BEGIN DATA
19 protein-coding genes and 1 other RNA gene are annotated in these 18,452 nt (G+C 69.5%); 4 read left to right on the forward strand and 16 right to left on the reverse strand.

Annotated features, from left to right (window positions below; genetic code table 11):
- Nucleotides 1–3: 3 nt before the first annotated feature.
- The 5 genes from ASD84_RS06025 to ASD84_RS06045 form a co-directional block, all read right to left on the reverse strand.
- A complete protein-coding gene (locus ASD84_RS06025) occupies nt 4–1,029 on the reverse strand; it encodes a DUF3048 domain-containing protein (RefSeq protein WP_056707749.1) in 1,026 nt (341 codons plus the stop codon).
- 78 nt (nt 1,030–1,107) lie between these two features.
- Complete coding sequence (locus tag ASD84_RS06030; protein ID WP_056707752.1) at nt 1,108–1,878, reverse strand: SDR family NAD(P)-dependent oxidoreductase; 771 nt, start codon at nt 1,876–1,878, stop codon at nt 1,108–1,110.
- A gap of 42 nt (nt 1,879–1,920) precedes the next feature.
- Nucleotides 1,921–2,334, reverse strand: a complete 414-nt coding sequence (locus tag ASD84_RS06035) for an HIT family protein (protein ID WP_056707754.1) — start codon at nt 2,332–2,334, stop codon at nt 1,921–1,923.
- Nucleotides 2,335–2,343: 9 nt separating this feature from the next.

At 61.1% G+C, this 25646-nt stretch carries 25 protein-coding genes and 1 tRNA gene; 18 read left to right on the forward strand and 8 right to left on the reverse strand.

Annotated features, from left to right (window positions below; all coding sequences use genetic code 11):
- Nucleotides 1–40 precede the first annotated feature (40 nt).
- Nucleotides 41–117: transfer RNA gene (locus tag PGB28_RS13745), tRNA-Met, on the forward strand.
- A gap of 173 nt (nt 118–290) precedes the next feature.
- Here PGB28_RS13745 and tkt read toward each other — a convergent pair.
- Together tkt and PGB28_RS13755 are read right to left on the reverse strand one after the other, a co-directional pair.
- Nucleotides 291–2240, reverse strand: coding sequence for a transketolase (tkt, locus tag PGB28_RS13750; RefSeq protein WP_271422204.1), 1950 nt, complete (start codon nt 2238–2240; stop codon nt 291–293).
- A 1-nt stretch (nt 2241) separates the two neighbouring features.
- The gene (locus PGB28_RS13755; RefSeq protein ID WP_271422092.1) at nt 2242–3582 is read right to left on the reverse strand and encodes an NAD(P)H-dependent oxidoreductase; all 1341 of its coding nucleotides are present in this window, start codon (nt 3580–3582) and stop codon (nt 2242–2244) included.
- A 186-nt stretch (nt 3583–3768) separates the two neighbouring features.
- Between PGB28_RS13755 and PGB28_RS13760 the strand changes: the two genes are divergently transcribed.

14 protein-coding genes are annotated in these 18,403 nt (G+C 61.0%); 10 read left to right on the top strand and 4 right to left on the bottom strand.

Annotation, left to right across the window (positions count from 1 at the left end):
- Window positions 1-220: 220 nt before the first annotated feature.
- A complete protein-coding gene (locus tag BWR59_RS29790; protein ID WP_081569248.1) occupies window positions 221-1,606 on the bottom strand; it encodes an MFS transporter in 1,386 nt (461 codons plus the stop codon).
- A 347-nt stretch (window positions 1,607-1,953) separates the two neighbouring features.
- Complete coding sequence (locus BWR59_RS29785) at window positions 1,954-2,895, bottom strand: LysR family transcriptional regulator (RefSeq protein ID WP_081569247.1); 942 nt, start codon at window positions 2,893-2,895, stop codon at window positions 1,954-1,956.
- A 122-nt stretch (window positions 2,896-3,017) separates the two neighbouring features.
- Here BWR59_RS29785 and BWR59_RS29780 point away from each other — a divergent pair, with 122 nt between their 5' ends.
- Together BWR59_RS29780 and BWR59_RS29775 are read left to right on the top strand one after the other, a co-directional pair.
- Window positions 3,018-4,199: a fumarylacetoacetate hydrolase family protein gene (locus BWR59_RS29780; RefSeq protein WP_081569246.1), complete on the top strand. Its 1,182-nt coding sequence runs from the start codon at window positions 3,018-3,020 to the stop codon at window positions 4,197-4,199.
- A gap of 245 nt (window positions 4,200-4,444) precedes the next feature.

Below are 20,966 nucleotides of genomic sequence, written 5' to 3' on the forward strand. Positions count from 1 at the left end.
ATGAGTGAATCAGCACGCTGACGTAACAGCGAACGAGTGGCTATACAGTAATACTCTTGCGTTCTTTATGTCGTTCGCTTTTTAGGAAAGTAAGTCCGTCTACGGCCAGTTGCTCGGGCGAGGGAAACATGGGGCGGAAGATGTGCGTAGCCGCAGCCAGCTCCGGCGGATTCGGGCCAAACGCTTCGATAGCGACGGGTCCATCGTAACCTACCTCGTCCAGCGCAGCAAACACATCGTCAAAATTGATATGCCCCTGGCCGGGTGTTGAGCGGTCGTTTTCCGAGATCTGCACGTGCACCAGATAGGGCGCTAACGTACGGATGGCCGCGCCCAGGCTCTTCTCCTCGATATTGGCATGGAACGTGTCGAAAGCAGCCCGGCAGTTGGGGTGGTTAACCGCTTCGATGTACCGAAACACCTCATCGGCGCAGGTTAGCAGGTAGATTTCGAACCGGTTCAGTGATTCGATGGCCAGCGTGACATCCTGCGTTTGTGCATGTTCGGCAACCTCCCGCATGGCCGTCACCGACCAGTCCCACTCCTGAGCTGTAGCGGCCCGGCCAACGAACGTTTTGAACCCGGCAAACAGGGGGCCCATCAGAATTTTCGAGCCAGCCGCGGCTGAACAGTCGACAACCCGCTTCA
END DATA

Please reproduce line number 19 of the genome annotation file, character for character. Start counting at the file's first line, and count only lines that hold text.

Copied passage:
- A 1-nt stretch (nt 2241) separates the two neighbouring features.